Having just endured six days in a hospital, I've been moved to write something about how far our medical profession has advanced since the bygone days. Luckily the recent discovery of a long-buried diary of Confederate General John Bell Hood illuminates this for us. Having survived an arm wound battling the Union army at Gettysburg in 1863, Bell took a bullet in his leg months later at the Battle of Chickamauga, and was rushed to a hospital in Richmond to have his limb amputated. Hood's diary is not in the best condition and marred with ink stains, so I cannot vouch for the absolute authenticity of the following account, but it gives a valuable glimpse at the system that was known back then as "Jeffersoncare."
Sep. 23, 1863, 6:15 pm -- Arrived at Richmond Hospital. Met by officious medical underling, and I demanded he saw off my right leg at the knee. "Fine," he said, "May I see your admittance forms and make a copy of your insurance card, please?" I explain that I have neither. And that I am bleeding uncontrollably on his floor.
"Hmm...Can you tell me who authorized the surgery then?"
"The Confederate Army, you nabob!"
"Very well. Take these forms to Admittance and fill them out there."
6:45 pm -- Admittance is a large waiting chamber, filled with groaning and wailing soldiers with wounds as ghastly as mine. Two more medical lackeys visit me at my stool and take my forms, their eyes darting over the fevered scrawls.
"Major...Hood? I'm Dr. Bishop and this is Dr. LaRue. We'll be your anti-thesiologists for the procedure. When did you last eat?"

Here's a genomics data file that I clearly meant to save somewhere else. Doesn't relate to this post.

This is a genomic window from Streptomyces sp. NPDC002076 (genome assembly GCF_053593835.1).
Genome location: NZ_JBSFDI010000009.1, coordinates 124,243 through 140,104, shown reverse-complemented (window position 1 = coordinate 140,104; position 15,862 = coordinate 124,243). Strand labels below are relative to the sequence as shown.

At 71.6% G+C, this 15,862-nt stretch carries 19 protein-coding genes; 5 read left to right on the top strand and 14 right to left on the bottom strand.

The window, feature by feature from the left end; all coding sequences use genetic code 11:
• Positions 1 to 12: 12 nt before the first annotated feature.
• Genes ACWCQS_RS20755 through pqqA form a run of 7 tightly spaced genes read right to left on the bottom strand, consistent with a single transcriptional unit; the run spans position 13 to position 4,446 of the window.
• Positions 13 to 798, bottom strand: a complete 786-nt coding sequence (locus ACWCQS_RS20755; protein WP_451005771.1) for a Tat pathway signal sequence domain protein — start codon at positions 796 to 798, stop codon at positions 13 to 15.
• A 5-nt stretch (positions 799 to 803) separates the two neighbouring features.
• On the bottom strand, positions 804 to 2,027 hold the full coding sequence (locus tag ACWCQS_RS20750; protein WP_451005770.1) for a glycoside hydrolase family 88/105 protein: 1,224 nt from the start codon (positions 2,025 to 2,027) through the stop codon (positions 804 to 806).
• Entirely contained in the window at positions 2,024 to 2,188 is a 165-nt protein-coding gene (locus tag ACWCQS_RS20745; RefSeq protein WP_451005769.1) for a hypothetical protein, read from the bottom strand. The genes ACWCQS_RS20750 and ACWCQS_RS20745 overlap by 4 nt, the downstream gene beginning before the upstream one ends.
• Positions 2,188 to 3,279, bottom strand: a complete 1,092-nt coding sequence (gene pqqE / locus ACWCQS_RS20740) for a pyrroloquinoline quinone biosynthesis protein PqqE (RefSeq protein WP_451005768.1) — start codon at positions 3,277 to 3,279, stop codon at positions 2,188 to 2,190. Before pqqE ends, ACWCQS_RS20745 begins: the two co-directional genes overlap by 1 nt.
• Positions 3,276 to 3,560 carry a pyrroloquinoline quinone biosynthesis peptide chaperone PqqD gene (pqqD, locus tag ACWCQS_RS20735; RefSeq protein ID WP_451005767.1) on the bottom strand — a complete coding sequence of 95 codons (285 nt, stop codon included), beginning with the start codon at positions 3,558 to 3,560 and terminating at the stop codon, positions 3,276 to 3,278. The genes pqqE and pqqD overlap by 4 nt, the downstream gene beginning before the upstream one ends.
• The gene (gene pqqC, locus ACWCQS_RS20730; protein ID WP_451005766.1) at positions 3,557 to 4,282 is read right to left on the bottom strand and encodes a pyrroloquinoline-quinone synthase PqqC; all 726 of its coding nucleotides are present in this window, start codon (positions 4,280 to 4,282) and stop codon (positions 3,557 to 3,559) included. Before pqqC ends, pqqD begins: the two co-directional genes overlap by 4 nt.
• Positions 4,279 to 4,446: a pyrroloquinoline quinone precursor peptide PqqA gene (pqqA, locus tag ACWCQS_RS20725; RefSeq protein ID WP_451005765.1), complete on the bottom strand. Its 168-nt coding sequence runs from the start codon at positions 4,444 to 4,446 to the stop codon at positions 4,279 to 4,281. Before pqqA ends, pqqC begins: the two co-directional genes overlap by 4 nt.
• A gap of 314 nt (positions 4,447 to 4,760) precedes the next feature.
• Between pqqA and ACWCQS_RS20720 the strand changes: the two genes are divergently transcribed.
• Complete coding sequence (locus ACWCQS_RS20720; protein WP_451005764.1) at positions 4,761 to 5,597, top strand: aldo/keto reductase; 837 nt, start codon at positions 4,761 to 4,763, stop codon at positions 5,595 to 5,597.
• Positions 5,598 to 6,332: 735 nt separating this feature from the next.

"Biscuits and sloosh at nine this morning. Can we speed this along, damn it??"
"We offer biting ropes made from either hemp fiber or horsehair. Do you have a preference?"
"Good! Then just sign this form here, and take it to pre-sawing."
7:20 pm -- Was given my own gurney in pre-sawing. Dr. Thornton, the resident bladeologist, was there to advise me on the type of blade to be used. It was apparent this world of bureaucratic doggerel might never end...
"We'll be using a Kaiser blade on you today, General Hood. Mm-hmm. Some people call it a sling blade, but I call it a Kaiser blade. Would that be okay with you?"
"YESSS!!!" I scream, but he was not the surgeon to even wield the implement. I was forced to wait on my gurney another full hour until an operating room was made available to me, but not before a revolving wheel of blood collectors, post-sawing consultants and nutrient specialists came in, all pausing to check the identification stripe they had clamped on my wrist so they knew who they were speaking to.
9:28 pm -- After my 20-cent "co-payment" is extracted, I bite down on my hemp rope, sawing specialist Dr. Maynard lets loose with his Kaiser blade, and the deed is finally done. All I need now is to get back to my men down in Chickamauga, where I can lead them from a safe distance.
"Yes, General," says Lorilee, my assistant registered night shift nurse, "But you will need to use these three prescribed anti-sawing infection ointments for two weeks, and pass a bowel movement before we can let you go."
"Very well! I will start now! Find me a bucket!"
"O-kay...But while our bucketologist is doing that, maybe we can take care of your hospital bill. The Confederate Army is refusing to pay for 80 percent of the procedure, due to a pre-existing maiming condition."
I let out a mournful sigh. A cannonball in my face at Antietam would have been preferable to this...
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